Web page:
We have been married almost 17 years, almost half of my lifetime.
Although our relationship began on a foundation of communication, the years that should have made us fluent in each other's language of love have done the opposite. In time, the differences carved a wider and deeper space between us leaving us struggling to regain that space.
That space hurts.
That hurt builds invisible walls.
Rather than to protect, the walls create more hurt, defensiveness, sharp edges...
Like many parents whose time is torn between work, children and other responsibilities, we all too often put our marriage last. We have been deceived into thinking that always putting the children first is best, but how can it be best when what's best for them is to have the living example of two parents who are one with each other, in love, and in tune to each other's hearts?
In an effort to strengthen our relationship and tear down walls, we have begun dating again.
Dating each other, that is.
Last night, rather than head straight home, we called the children and gave them instructions on preparing their supper, and let them know that their parents would not be joining them for this meal. We were going on a date night. We have traditions of daddy-daughter-date-day, we each spend one-on-one time with our children but this time, we were spending time with each other. Not as parents, but as a couple, as lovers, as companions, as best friends.
I wasn't sure what to expect. We have less in common than we had when we first met, making it hard to feel heard and to connect. This gives me the instinct to withdraw and not share, because my experiences have been that what's often worse than not sharing is sharing without being heard. When the paths have been traveled the same way for so many years, the ruts grow deeper and deeper as satan whispers to us that this road we're on isn't worth changing...
A wise man once said that the definition of insanity was to keep doing the same thing over and over again expecting different results... he was right.
The responsibility to change this is mine -- even if I am not heard, it is up to me lead with change, to move my heart closer to His, so that He'll move my heart closer to his... and in the process, moving his to mine.
I must share my heart if I'm to have hope that he'll re-capture it.
I must hold the walls at arm's length and pull him closer.
At first, we made small talk... his work day, mine, the kids... then, I dipped my foot tentatively in the water in an effort to keep my wall from standing in the gap. I shared that I had received a letter from Suwanna, our Compassion child in Thailand.
He was listening... his attentiveness chipping away a little more of the wall.
I continued by sharing that she had written a simple statement of gratitude: although she did not have any crayons at home, she loved using the crayons at the Compassion Center.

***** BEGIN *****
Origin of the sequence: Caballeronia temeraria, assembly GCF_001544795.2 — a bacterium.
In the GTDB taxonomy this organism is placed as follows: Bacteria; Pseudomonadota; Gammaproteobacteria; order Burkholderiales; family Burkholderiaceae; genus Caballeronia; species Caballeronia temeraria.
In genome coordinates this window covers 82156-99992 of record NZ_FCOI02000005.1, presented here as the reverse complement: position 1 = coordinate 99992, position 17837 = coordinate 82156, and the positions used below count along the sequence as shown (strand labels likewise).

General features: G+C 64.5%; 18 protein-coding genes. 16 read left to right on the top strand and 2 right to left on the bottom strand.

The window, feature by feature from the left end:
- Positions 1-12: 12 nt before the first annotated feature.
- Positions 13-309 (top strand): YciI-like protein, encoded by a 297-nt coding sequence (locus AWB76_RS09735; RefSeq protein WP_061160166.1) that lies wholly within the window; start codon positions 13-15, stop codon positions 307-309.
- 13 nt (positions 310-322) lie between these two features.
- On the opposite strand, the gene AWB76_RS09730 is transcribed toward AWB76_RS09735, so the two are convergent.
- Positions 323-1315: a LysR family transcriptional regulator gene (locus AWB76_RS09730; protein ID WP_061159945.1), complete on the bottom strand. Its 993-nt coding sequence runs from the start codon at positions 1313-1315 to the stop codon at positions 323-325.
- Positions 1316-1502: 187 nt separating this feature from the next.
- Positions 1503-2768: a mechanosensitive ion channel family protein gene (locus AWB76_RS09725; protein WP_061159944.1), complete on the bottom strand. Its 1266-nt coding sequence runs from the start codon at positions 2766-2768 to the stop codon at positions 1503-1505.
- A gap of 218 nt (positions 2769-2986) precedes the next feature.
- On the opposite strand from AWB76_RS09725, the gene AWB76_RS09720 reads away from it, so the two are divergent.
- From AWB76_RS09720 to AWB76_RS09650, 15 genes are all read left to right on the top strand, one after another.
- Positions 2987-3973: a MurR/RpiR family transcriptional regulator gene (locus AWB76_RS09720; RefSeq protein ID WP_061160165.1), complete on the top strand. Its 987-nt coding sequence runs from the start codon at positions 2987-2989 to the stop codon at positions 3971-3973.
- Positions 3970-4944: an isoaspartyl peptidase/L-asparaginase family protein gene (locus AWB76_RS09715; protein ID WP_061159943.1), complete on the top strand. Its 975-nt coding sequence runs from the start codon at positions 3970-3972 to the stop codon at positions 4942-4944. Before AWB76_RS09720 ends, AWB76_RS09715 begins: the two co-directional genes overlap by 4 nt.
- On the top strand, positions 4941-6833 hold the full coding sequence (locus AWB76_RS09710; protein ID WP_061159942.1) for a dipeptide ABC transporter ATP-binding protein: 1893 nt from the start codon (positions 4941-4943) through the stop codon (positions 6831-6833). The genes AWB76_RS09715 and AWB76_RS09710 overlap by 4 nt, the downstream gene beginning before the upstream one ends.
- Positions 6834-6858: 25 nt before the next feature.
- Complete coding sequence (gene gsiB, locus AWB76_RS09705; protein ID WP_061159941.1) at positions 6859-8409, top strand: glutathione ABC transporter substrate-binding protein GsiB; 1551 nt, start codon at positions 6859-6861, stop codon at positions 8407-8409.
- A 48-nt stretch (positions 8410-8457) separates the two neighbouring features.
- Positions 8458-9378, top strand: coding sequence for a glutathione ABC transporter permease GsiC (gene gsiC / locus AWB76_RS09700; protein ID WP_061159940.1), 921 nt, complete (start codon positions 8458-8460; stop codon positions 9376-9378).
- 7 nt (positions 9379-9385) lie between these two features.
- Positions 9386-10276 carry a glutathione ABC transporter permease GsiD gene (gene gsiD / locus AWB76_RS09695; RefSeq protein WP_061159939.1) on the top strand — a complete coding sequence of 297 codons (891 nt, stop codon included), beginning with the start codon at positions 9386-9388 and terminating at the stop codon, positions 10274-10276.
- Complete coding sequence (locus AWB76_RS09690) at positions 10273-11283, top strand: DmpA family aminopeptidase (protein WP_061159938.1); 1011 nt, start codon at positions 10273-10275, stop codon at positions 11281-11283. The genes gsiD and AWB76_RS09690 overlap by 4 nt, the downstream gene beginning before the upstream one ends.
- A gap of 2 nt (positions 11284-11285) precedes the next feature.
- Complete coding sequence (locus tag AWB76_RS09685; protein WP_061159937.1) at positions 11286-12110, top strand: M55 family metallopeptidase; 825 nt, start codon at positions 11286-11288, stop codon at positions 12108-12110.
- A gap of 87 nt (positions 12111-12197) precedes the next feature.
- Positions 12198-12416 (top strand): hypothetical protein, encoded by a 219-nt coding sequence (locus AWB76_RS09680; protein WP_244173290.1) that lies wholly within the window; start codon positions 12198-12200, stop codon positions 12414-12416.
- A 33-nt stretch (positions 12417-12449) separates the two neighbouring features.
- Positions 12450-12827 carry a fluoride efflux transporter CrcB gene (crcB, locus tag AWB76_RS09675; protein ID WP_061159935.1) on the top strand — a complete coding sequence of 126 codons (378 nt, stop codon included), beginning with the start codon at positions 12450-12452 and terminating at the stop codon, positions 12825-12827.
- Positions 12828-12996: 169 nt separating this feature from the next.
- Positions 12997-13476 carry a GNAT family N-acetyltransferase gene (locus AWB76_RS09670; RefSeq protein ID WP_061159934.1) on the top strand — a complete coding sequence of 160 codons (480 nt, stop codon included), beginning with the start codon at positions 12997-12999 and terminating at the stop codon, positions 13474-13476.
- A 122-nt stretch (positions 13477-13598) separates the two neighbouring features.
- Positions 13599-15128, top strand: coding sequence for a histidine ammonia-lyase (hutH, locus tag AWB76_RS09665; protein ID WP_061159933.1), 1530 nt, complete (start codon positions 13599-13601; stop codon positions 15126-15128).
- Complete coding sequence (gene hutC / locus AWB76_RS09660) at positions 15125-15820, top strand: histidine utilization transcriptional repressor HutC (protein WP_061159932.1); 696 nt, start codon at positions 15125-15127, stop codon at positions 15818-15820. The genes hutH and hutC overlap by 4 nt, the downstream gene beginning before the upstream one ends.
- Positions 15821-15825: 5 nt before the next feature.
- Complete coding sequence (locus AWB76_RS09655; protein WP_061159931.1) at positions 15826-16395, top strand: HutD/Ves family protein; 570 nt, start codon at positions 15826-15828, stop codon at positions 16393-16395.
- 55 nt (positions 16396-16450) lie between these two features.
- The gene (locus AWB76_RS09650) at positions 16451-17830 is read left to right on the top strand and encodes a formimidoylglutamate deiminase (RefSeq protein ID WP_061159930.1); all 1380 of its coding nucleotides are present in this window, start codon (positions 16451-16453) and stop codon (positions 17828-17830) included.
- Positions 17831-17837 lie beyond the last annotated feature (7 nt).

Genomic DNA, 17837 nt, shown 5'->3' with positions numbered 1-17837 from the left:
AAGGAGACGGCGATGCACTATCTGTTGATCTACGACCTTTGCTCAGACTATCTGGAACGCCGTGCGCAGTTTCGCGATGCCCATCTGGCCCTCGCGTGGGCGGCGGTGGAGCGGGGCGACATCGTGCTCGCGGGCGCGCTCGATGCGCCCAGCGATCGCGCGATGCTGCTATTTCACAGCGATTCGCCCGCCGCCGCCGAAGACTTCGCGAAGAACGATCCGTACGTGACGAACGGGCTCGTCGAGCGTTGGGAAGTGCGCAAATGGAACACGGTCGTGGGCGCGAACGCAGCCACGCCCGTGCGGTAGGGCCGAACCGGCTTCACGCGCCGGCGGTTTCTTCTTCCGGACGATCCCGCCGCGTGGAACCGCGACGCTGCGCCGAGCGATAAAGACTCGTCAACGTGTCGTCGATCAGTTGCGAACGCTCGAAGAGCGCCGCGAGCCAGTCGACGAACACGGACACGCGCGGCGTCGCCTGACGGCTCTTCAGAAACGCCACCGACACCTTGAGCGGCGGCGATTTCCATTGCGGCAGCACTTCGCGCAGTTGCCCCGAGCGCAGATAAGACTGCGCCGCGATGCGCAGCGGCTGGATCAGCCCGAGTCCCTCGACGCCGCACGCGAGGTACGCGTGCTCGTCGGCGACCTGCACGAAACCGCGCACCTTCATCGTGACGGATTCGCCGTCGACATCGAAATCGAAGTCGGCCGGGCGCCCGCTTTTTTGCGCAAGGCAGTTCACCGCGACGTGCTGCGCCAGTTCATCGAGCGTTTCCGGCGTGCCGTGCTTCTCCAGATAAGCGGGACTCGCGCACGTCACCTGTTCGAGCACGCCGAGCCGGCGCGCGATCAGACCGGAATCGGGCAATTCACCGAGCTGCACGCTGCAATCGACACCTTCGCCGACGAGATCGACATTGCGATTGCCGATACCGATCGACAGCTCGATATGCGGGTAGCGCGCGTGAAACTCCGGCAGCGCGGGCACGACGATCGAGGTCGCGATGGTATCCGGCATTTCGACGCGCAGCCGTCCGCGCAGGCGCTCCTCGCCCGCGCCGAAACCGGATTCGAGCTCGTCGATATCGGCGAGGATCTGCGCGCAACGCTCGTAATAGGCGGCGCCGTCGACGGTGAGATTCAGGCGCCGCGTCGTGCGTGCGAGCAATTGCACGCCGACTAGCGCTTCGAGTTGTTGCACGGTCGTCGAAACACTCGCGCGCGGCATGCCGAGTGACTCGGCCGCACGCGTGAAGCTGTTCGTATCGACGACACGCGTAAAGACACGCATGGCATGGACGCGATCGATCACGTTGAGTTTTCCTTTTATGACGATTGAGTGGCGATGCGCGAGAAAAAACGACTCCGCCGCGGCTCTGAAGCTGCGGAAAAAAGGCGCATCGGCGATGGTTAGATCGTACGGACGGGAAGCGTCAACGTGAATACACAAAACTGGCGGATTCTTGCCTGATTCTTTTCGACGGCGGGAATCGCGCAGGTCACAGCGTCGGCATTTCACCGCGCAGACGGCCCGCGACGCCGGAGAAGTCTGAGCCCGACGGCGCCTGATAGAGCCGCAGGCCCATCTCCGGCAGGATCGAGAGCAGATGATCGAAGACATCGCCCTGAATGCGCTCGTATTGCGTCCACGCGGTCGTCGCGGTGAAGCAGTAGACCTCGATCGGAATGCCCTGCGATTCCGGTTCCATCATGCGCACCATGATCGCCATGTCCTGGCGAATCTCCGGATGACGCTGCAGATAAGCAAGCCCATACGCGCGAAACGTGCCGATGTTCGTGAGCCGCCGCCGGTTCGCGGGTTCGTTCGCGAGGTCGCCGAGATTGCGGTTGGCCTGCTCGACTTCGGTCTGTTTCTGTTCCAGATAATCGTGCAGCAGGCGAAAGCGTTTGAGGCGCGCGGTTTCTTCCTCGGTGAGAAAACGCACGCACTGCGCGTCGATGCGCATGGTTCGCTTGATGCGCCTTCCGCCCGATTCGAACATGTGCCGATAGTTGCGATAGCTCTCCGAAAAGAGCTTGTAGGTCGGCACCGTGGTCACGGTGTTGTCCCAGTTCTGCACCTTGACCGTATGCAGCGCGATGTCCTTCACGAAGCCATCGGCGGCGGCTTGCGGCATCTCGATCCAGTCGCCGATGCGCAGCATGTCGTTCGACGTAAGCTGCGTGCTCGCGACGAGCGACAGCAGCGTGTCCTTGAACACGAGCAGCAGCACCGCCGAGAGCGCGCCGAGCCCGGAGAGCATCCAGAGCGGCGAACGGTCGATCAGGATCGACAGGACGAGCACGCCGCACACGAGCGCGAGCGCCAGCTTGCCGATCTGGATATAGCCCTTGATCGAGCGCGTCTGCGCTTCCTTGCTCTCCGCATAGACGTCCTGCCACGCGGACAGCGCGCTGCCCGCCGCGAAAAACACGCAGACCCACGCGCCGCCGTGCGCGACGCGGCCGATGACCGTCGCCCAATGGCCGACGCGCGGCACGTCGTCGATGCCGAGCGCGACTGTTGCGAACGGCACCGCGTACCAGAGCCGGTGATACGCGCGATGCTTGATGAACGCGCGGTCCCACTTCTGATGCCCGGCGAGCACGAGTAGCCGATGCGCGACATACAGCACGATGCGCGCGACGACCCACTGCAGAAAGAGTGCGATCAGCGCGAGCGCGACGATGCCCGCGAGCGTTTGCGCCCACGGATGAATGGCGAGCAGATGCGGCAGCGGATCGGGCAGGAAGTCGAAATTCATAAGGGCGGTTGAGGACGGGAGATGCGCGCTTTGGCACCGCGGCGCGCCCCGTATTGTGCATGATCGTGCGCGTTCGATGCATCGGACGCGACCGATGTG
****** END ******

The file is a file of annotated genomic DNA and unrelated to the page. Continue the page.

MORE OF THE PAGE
Not expecting him to take much notice in this, I was touched when he asked if there was any way that we could provide her with crayons to have at home. That was when I felt it, the rumble of walls breaking apart and beginning to crumble. I explained that when I learned about Suwanna not having crayons, especially considering how intricately she draws in her letters to us, I felt moved to contact Compassion and take care of this need for her. I explained how they make this possible. Listening closely, he was pleased and was appreciative that we could help in some small way.
He had stumbled upon the secret key to my heart; caring tenderly for God's precious lambs had me coming undone, weak at the knees, the door to love bursting wide open with a longing for more.That would have been enough, but God likes to do immeasurably more than we anticipate. I listened as my husband turned the discussion to gratitude, the contrasts between these children from developing countries and children in North America, his experiences as a child and how his needs/wants were provided, as well as how our own children's needs/wants are provided. It overwhelmed me to witness how much God had changed his heart closer to His over time, and in the process, closer to mine.
These were precious glimpses of hope, sweet moments that may seem ordinary to the world, but when you've experienced the opposite, they are nothing short of miracles.
One discussion led to the next.
Needs vs. wants.
Expectations of entertainment, boredom, simplicity of the "old days".
The contrasts between our society and that of our Compassion childrens' societies.
My mission trip to Africa.
Our Compassion son from Ghana and his dreams of becoming an architectural engineer, following in my husband's footsteps.
His willingness to write to our Compassion son to encourage him to pursue this field and work hard in his studies.
Our date proceeded from the restaurant to the video store, where we carefully looked over all the selections in the hopes of finding something that would meet in the middle of my tastes and his. He was patient and sensitive to my convictions not to watch movies I didn't feel at peace about watching. It was so evident that he was putting himself aside and trying hard to find a happy medium. God provided a solution, a movie with a perfect mix of what we enjoyed, and we went home to continue our date night in the comfort of our own home.
After spending a few minutes taking care of the kids and getting settled, we met in the living room and tuned out the rest of the world as we spend time side by side watching a movie. Although I don't usually enjoy watching movies or TV, I was pleasantly surprised not to have been restless and distracted. I found myself getting settled comfortably by his side to watch it with him. Without walls between us, I too could share in his world.
All too soon, date night ended... but this time, the walls have not returned.
Who would have ever imagined that God could use something so simple as crayons to help erase the walls between us?